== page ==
Telecom only learned of the problem after its own customers began to complain earlier today, Ms Jalfon says.

A Singtel spokeswoman answered NBR's call, but asked for questions by email, then passed the buck to a France Telecom Orange manager, who has yet to reply (France Telecom Orange and China Telecom lead the consortium of carriers that own the Singtel-managed cable).

Vocus boss: Telecom taking the long road
Vocus CEO James Spenceley told NBR his company does manage Yahoo's bandwidth out of Australia, but added that "Telecom choose not to peer with us".

Because there was no peering (or network interconnection arrangement) Telecom traffic took a circuitous route to Yahoo in Sydney, taking in the Singapore to Perth detour with the apparently cut cable.

Vocus was literally out of the loop in terms of the technical problem Telecom was experiencing with Sea-Me-We-3.

More by Chris Keall

Comments and questions

More Telecom NZ outsourcing. Fail. Why can't they be like many other ISPs in NZ and host email here?

This is nothing to do with the hosting of emails but the delivery of it, which routes through "paths" through the Internet. If the main path is unavailable, the systems need to find alternate paths, just like your postman delivering your mail needs to find another way to get to your mailbox if one road is cut off.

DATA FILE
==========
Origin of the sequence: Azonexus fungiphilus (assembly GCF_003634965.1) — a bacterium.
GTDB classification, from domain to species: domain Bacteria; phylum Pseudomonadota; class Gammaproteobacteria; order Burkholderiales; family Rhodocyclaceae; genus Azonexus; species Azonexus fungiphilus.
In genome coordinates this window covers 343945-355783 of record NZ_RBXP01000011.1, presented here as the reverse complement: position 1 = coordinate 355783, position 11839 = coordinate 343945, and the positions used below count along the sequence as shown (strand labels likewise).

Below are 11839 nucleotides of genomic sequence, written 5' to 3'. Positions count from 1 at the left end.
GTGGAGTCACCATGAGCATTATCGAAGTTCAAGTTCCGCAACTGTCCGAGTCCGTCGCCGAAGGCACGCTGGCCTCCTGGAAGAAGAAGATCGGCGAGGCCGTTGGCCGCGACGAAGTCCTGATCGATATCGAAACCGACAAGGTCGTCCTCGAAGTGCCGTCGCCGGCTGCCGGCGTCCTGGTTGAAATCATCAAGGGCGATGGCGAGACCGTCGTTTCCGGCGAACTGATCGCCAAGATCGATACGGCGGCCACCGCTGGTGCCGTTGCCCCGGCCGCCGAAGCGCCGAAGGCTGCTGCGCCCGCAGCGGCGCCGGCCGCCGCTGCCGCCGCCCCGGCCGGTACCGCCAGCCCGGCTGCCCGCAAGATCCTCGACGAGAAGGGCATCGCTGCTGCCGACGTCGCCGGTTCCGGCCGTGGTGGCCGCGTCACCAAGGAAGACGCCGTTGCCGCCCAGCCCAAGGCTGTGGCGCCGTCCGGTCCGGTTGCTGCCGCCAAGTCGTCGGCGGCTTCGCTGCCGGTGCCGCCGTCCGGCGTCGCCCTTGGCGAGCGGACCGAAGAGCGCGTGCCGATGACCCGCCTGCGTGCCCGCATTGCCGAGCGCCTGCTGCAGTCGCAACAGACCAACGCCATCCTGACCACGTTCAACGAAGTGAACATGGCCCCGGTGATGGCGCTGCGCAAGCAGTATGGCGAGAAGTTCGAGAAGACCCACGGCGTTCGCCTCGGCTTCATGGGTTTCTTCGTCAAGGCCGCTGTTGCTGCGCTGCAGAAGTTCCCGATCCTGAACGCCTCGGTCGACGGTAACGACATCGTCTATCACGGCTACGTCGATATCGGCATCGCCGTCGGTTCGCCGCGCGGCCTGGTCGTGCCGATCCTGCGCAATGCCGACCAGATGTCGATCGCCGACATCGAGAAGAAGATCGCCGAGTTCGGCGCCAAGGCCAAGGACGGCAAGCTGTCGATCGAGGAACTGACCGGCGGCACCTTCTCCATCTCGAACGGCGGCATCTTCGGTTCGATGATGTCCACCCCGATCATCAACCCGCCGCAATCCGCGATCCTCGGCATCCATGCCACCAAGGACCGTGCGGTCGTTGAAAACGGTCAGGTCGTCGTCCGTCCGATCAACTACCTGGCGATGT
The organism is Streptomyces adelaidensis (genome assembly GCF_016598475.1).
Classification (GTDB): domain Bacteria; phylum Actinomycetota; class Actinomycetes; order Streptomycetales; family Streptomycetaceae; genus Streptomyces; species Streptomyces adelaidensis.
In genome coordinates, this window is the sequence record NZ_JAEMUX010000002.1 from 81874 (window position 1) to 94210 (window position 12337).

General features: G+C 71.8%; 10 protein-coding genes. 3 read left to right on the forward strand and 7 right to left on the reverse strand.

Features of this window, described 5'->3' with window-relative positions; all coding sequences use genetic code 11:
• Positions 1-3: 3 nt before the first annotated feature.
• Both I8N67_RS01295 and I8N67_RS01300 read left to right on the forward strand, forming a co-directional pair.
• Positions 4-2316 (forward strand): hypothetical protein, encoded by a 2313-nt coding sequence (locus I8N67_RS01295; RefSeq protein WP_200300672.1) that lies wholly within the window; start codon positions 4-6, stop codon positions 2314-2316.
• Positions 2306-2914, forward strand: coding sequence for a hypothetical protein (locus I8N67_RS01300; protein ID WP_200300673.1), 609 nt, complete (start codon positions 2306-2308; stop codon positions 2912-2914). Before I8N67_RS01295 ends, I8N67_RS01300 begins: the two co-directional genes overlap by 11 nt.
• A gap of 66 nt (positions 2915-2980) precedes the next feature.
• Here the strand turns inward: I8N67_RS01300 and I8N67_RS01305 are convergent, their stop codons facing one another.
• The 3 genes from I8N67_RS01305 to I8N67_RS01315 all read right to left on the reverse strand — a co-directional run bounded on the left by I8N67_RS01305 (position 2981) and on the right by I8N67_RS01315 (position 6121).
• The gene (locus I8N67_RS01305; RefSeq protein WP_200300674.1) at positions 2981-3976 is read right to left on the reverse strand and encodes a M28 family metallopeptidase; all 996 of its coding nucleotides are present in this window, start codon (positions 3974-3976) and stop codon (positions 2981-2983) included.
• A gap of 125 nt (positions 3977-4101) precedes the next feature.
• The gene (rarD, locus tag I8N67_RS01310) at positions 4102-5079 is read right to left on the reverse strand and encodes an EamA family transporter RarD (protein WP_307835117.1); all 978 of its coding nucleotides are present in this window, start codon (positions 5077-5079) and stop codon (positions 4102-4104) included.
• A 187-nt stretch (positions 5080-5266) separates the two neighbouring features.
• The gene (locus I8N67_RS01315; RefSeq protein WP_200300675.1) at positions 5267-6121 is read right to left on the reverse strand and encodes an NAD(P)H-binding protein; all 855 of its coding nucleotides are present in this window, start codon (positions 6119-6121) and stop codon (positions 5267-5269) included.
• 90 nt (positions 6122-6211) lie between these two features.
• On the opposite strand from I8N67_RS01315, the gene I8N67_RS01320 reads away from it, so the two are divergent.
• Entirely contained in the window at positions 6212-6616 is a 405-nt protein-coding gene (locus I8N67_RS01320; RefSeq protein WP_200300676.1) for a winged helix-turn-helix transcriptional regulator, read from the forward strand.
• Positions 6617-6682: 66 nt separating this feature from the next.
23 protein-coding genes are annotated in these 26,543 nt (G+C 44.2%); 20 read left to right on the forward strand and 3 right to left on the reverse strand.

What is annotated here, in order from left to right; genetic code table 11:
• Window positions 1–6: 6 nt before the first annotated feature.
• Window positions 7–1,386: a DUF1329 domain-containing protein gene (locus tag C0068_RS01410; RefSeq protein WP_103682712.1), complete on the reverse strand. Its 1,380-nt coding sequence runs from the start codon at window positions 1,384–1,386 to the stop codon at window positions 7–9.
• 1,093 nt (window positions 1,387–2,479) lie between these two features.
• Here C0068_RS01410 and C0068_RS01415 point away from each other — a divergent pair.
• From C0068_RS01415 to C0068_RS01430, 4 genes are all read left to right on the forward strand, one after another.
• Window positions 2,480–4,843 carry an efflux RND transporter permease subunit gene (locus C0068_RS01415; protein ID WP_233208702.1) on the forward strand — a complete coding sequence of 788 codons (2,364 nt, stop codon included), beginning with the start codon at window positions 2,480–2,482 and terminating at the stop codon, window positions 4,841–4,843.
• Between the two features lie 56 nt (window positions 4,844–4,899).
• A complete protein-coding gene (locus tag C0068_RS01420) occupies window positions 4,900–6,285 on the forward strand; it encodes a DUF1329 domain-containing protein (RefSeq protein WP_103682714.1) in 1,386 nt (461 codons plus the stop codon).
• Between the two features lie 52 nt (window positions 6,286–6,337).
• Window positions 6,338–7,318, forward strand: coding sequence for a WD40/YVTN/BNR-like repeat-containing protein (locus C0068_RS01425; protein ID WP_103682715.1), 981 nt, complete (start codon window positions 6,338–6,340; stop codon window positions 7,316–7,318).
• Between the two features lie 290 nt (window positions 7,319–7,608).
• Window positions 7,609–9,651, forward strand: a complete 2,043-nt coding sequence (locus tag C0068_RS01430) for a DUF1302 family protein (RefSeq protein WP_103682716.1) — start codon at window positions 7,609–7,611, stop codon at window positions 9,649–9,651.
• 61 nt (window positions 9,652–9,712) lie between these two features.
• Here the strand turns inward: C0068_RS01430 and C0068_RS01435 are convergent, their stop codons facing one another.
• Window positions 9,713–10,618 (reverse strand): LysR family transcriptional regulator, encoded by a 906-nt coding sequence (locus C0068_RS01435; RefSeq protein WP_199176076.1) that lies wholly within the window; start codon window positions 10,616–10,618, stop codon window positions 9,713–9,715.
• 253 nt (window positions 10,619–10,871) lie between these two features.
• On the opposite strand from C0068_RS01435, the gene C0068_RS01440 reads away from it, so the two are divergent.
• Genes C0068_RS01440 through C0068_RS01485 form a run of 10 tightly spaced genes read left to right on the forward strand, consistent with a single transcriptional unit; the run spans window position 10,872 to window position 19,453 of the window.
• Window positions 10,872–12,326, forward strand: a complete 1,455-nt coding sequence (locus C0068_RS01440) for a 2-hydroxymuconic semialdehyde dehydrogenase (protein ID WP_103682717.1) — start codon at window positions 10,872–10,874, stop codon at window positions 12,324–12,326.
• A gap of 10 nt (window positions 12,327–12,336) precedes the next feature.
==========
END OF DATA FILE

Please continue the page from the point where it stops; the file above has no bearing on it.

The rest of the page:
The service from Telecom over the last 3-4 months has been pathetic without having hardware problems. I run a business through the internet and the lack of reliability for emails is costing us.
Looking at the options to change to another provider. is a local NZ company, and an actual person who can help answers the phone if you ring for help! Been using them for about seven years with no issues.

Why anyone would want a Xtra email address I just don't know - leaving aside the multiple failures at the end of last year and again now. Just get a Gmail address. It's better in all respects and always works.

It's nothing to do with email addresses, but Telecom hosting your email account. I use Telecom for broadband (awesome speed in Brightwater) but not for email. They make no money from hosting email accounts - it's just a pain.

Some would seem to agree. Back when Telecom's Australian subsidiary AAPT had a retail division (it was sold in 2010), it offered its customers Gmail rather than Yahoo Mail as a web mail solution. Personally, I prefer a customised domain name - it looks more professional, and there's no fuss if you switch ISPs. Lance Wiggs offers a guide to setting up an email address under your own name here:

James can be smug now, but a year ago Vocus weren't peering in Singapore. They are now but it's a recent development.

The sharks got a bit hungry

Possibly worse than the technical glitch is the apparent operational failing that they needed customers to tell them that their service was broken.